An interesting possibility for solder mask imaging results if panels are built without through-holes. By eliminating the need to clean out holes, it is possible to use a non-photoimageable mask. The panels could be completely coated with solder mask, which would then be laser-ablated from the attachment pads. With the registration and scaling capabilities of LDI exposure, this technique would virtually eliminate solder mask registration and resolution issues.

Solder Mask Coating

Applying solder mask to panels is becoming a more difficult task as high density designs have 1) very small holes, 2) fine solder dams and 3) very tight registration tolerance requirements. These needs tighten the fabrication processing window considerably.

Getting solder mask out of holes does not only depend upon the development process. If less solder mask is introduced into holes during coating, it will be easier to develop the holes clean, permit lower exposure energy and will require less artwork modification. Double-sided screen printing, when properly maintained, introduces little ink into holes. Some fabricators use spray or curtain coating applications, which tend to put less mask into the holes, but these methods introduce another set of issues such as higher VOCs, dilution control, sagging, coverage of high circuits, a smaller process window when tack drying with IR ovens, etc.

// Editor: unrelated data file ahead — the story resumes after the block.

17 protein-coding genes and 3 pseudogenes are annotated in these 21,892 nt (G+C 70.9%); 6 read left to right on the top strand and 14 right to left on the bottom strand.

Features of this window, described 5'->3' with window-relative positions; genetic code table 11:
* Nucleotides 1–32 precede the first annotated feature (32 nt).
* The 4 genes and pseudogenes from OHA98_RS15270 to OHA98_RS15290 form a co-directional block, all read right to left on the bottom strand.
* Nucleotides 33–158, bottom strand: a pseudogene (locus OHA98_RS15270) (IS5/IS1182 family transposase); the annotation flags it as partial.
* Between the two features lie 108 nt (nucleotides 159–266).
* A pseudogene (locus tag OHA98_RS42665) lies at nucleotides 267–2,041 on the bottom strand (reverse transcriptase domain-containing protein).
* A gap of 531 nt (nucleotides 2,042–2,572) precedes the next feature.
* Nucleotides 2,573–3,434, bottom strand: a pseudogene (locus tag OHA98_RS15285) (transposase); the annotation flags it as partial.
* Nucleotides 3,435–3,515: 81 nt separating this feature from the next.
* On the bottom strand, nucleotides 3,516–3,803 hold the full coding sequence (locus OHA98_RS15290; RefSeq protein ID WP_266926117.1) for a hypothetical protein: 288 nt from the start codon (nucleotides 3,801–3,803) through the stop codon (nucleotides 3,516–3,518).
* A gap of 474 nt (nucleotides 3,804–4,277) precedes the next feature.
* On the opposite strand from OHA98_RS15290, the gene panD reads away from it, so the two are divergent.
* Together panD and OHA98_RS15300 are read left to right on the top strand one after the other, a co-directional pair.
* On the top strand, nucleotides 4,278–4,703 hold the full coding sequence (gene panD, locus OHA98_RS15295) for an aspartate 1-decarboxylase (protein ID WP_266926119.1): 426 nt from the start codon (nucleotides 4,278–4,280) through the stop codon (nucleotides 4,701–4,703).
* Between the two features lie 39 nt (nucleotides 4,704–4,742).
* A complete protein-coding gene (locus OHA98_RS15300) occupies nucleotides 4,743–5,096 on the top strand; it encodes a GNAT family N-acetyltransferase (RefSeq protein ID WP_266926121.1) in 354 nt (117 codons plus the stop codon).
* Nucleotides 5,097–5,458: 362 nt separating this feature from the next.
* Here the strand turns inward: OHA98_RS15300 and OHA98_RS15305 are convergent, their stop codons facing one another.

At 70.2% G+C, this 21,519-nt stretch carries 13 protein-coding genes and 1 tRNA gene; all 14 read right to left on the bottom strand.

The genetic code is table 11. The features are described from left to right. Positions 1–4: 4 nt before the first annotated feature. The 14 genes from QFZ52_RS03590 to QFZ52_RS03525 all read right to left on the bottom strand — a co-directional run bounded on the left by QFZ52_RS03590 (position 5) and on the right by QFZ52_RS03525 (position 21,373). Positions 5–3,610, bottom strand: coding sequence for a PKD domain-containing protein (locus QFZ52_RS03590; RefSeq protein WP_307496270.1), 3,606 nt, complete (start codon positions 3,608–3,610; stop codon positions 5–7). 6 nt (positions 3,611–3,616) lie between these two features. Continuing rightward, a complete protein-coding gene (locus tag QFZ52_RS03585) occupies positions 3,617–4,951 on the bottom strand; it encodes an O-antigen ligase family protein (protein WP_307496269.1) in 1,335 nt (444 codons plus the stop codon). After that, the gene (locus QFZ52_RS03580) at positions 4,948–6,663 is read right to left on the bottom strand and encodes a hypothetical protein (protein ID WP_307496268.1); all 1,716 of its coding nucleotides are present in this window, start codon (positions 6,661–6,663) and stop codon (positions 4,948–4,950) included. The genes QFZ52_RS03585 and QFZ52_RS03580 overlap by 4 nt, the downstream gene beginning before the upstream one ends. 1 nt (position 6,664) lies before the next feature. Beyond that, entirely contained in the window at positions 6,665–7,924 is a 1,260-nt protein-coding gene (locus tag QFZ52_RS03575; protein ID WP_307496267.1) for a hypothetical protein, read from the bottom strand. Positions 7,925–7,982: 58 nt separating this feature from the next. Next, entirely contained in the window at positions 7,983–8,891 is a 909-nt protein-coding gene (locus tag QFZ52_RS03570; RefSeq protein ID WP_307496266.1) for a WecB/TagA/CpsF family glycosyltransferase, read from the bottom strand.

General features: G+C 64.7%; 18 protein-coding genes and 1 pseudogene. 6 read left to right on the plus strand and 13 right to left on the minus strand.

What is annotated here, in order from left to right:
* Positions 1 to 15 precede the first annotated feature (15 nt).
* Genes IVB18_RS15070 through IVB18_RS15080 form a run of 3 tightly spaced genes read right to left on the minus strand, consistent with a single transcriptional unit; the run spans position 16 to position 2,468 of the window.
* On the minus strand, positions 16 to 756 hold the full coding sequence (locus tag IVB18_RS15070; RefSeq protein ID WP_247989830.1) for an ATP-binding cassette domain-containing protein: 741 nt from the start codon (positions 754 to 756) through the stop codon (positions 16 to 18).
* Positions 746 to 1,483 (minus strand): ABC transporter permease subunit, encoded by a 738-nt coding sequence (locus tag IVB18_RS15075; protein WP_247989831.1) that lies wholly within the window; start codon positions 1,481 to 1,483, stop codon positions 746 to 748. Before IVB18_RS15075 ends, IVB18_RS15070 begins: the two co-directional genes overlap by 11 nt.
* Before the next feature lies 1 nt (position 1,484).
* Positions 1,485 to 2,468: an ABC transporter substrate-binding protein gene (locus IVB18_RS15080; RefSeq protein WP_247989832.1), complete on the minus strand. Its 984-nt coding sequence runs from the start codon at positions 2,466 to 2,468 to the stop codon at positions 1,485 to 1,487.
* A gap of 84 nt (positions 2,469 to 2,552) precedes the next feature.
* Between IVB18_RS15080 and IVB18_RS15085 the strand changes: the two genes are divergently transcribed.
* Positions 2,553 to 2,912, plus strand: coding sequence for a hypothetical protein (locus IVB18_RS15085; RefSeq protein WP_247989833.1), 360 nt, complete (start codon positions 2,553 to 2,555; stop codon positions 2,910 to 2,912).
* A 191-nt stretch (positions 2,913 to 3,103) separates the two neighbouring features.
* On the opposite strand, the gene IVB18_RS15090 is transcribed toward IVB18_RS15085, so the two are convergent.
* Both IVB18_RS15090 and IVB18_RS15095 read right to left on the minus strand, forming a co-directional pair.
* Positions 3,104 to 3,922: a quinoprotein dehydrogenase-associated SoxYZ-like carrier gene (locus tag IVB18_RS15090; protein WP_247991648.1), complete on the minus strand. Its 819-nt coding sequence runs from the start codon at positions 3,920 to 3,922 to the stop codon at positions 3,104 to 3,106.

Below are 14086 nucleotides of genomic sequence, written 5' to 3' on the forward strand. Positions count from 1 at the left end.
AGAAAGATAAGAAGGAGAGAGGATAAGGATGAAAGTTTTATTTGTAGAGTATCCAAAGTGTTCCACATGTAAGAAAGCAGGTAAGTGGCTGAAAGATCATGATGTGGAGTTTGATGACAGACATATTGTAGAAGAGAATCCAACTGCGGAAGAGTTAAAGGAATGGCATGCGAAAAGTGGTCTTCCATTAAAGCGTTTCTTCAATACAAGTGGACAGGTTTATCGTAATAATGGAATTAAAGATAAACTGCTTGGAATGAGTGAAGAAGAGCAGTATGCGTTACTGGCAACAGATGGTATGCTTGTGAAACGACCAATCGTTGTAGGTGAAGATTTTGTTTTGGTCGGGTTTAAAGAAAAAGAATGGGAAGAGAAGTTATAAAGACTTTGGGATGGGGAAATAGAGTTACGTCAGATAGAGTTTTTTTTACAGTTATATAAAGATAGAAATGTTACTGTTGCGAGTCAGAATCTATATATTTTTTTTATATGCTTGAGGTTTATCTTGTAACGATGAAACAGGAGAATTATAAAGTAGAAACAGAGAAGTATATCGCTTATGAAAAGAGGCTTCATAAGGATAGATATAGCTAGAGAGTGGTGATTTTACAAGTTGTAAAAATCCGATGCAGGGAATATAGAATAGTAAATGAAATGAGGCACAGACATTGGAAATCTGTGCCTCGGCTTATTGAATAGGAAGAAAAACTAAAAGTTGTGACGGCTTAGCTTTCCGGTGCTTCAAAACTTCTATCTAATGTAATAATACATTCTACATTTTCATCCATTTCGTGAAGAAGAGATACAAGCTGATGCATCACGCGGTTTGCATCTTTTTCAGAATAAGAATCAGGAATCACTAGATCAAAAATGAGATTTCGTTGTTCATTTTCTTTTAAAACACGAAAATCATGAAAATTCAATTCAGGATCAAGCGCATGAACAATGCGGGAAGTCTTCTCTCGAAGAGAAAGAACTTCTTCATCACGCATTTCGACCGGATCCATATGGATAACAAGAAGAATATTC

Ink jet coating applications have been touted as coming technology in many areas including solder mask because it is an additive process with no development step and associated waste stream. However, ink jet solder mask coating will be a significant challenge because the ink must flow well to fully encapsulate the circuitry (especially when circuits are overetched or mushroom-shaped) and, at the same time, not flow near pads and in fine features. Specific circuitry coverages require higher volumes of ink compared to legend applications, which simply need color contrast.